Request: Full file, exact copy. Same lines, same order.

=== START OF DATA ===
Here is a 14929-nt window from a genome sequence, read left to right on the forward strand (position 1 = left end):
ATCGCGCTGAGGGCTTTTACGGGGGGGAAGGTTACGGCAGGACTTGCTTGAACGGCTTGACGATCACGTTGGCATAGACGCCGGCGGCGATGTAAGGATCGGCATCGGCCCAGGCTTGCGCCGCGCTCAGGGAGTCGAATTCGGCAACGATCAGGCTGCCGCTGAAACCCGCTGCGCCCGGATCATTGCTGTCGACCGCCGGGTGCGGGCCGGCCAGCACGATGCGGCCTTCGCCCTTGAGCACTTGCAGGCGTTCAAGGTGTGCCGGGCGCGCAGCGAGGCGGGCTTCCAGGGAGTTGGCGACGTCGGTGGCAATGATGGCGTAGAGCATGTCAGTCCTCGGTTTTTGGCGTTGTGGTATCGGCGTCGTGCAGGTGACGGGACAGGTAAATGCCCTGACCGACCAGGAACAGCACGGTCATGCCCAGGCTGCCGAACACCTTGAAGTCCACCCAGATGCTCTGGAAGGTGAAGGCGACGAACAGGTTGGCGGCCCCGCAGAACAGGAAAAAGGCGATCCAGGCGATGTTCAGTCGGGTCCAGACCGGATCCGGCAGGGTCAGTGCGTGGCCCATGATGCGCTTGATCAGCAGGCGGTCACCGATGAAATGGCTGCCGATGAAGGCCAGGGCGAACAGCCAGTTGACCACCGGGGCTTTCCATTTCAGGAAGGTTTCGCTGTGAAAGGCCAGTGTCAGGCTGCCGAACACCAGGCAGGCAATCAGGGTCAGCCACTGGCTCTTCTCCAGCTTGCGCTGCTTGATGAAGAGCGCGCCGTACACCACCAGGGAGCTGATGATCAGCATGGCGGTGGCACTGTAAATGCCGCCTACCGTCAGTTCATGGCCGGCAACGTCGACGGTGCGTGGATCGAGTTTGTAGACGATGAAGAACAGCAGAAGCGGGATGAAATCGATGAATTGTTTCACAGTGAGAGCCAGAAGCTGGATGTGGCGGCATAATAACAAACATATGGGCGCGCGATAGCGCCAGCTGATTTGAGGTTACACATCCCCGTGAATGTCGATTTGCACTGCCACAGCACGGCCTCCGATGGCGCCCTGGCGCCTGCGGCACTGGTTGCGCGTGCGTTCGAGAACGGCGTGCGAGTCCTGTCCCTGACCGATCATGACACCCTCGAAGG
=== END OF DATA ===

Here is a 14929-nt window from a genome sequence, read left to right on the forward strand (position 1 = left end):
ATCGCGCTGAGGGCTTTTACGGGGGGGAAGGTTACGGCAGGACTTGCTTGAACGGCTTGACGATCACGTTGGCATAGACGCCGGCGGCGATGTAAGGATCGGCATCGGCCCAGGCTTGCGCCGCGCTCAGGGAGTCGAATTCGGCAACGATCAGGCTGCCGCTGAAACCCGCTGCGCCCGGATCATTGCTGTCGACCGCCGGGTGCGGGCCGGCCAGCACGATGCGGCCTTCGCCCTTGAGCACTTGCAGGCGTTCAAGGTGTGCCGGGCGCGCAGCGAGGCGGGCTTCCAGGGAGTTGGCGACGTCGGTGGCAATGATGGCGTAGAGCATGTCAGTCCTCGGTTTTTGGCGTTGTGGTATCGGCGTCGTGCAGGTGACGGGACAGGTAAATGCCCTGACCGACCAGGAACAGCACGGTCATGCCCAGGCTGCCGAACACCTTGAAGTCCACCCAGATGCTCTGGAAGGTGAAGGCGACGAACAGGTTGGCGGCCCCGCAGAACAGGAAAAAGGCGATCCAGGCGATGTTCAGTCGGGTCCAGACCGGATCCGGCAGGGTCAGTGCGTGGCCCATGATGCGCTTGATCAGCAGGCGGTCACCGATGAAATGGCTGCCGATGAAGGCCAGGGCGAACAGCCAGTTGACCACCGGGGCTTTCCATTTCAGGAAGGTTTCGCTGTGAAAGGCCAGTGTCAGGCTGCCGAACACCAGGCAGGCAATCAGGGTCAGCCACTGGCTCTTCTCCAGCTTGCGCTGCTTGATGAAGAGCGCGCCGTACACCACCAGGGAGCTGATGATCAGCATGGCGGTGGCACTGTAAATGCCGCCTACCGTCAGTTCATGGCCGGCAACGTCGACGGTGCGTGGATCGAGTTTGTAGACGATGAAGAACAGCAGAAGCGGGATGAAATCGATGAATTGTTTCACAGTGAGAGCCAGAAGCTGGATGTGGCGGCATAATAACAAACATATGGGCGCGCGATAGCGCCAGCTGATTTGAGGTTACACATCCCCGTGAATGTCGATTTGCACTGCCACAGCACGGCCTCCGATGGCGCCCTGGCGCCTGCGGCACTGGTTGCGCGTGCGTTCGAGAACGGCGTGCGAGTCCTGTCCCTGACCGATCATGACACCCTCGAAGG